During an over 40’s mens’ recreational league match this weekend, there were 2 issues that another referee who is an assessor, told me I did incorrectly that surprised me.

1. During a throw-in, the player raised the ball just above his head and threw it in. Since law 15 states that the thrower delivers the ball from behind the head, I awarded a throw-in to the other team. After some discussion, it does raise the question, how far behind the head does the ball need to go before being a legal throw in?

2. During play near mid-field, a blue team player kicks a hard ball at close range (about 2 yards) from the white player who is running toward the ball. The white team’s player, in a flinch reaction, puts his hand up to protect his face and the ball hits his hand. He does not direct the ball after the contact. At the time, I did not consider it deliberate, and let play continue. This “no call” decision was based on the Advice to Referees as well as the 2009 Referee Program Directive on Handling the Ball, Part 4, where it talks about a purely instinctive reaction to protect sensitive areas of the body. This is consistent with the Advice to Referees. The other referee told me that not only should I have called handling, I should have given a yellow card because he considered it a tactical foul. I believe that it was neither a foul nor a misconduct.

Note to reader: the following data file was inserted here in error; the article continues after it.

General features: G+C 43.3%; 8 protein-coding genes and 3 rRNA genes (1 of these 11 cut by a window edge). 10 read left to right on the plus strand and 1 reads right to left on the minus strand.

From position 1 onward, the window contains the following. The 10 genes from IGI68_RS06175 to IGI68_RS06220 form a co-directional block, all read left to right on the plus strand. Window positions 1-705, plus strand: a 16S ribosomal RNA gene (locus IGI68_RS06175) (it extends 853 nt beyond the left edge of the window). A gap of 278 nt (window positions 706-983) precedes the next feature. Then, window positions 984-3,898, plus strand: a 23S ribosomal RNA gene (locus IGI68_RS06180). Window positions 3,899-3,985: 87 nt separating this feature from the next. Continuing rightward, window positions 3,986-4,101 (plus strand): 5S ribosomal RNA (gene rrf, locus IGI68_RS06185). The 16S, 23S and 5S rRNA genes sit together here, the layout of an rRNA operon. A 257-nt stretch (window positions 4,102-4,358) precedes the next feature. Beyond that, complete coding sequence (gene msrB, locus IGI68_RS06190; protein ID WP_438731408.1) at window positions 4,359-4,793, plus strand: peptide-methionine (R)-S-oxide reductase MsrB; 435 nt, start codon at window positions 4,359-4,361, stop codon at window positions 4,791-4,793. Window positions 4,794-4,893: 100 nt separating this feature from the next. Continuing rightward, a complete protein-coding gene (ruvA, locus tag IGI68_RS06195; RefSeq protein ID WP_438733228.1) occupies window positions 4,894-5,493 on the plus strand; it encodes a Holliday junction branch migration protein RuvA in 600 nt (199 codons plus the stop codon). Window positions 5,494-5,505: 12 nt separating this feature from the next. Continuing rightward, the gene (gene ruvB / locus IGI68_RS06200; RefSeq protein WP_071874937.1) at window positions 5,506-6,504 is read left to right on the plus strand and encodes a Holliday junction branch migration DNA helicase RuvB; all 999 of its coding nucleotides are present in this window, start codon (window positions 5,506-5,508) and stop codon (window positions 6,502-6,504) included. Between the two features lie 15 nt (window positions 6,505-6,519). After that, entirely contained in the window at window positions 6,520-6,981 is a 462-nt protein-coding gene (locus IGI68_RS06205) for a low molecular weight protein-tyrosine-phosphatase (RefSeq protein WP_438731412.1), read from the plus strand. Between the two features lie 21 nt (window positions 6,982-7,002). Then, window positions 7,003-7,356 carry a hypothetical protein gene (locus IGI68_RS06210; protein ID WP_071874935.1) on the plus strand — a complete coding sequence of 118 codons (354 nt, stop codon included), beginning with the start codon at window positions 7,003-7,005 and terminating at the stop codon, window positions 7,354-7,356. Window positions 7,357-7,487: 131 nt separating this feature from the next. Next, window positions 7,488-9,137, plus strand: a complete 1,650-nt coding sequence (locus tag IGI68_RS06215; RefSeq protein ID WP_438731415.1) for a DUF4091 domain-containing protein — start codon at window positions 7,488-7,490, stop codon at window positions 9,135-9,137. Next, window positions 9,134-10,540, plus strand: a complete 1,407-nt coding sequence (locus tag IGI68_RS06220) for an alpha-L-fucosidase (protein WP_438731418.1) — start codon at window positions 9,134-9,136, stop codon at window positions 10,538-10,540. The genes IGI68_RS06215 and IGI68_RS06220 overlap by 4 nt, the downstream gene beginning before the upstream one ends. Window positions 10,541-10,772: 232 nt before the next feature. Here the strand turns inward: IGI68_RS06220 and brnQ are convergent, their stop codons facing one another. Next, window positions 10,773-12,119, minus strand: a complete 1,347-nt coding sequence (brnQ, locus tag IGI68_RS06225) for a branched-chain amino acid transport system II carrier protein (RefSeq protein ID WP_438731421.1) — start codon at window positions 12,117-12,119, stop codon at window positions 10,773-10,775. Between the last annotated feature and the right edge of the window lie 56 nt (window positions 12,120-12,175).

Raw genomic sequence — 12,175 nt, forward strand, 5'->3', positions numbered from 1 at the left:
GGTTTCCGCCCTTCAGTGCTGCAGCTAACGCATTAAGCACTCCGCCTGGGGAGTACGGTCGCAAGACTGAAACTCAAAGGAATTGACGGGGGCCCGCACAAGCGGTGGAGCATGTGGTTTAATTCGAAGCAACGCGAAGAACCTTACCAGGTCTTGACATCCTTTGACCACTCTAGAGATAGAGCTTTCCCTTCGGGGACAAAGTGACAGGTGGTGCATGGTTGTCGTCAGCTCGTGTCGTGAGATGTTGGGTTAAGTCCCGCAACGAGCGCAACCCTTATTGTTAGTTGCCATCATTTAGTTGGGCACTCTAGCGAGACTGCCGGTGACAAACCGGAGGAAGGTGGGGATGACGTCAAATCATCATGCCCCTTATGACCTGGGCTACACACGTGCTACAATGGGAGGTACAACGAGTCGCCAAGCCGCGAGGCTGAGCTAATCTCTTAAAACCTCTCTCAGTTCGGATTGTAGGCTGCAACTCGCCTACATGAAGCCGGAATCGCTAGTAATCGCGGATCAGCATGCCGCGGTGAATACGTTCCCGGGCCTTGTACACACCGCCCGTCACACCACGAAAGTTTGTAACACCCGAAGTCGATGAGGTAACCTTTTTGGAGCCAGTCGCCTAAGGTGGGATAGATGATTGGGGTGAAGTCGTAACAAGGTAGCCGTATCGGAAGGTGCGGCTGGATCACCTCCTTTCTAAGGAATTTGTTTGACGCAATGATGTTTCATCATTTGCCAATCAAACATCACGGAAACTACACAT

USSF answer (July 14, 2009):
1. Referees need to remember that, in addition to the Letter of the Law, they need to be in tune with the Spirit of the Laws.  A throw-in is simply a way of restarting the game.  The decision on how far behind the head the thrower must bring the ball is a matter for the referee to decide.  While the requirements of Law 15 are pretty specific, not bringing the ball fully “behind” the head is a relatively trivial infringement of those requirements.

2. Many referees have yet to learn that refereeing is not a case of “us” against “them,” but a matter of finding the best solution to a problem by balancing the Letter and the Spirit of the Law.  As you describe the situation, and remembering the sources you have cited, we believe that you reached the correct decision in this case.

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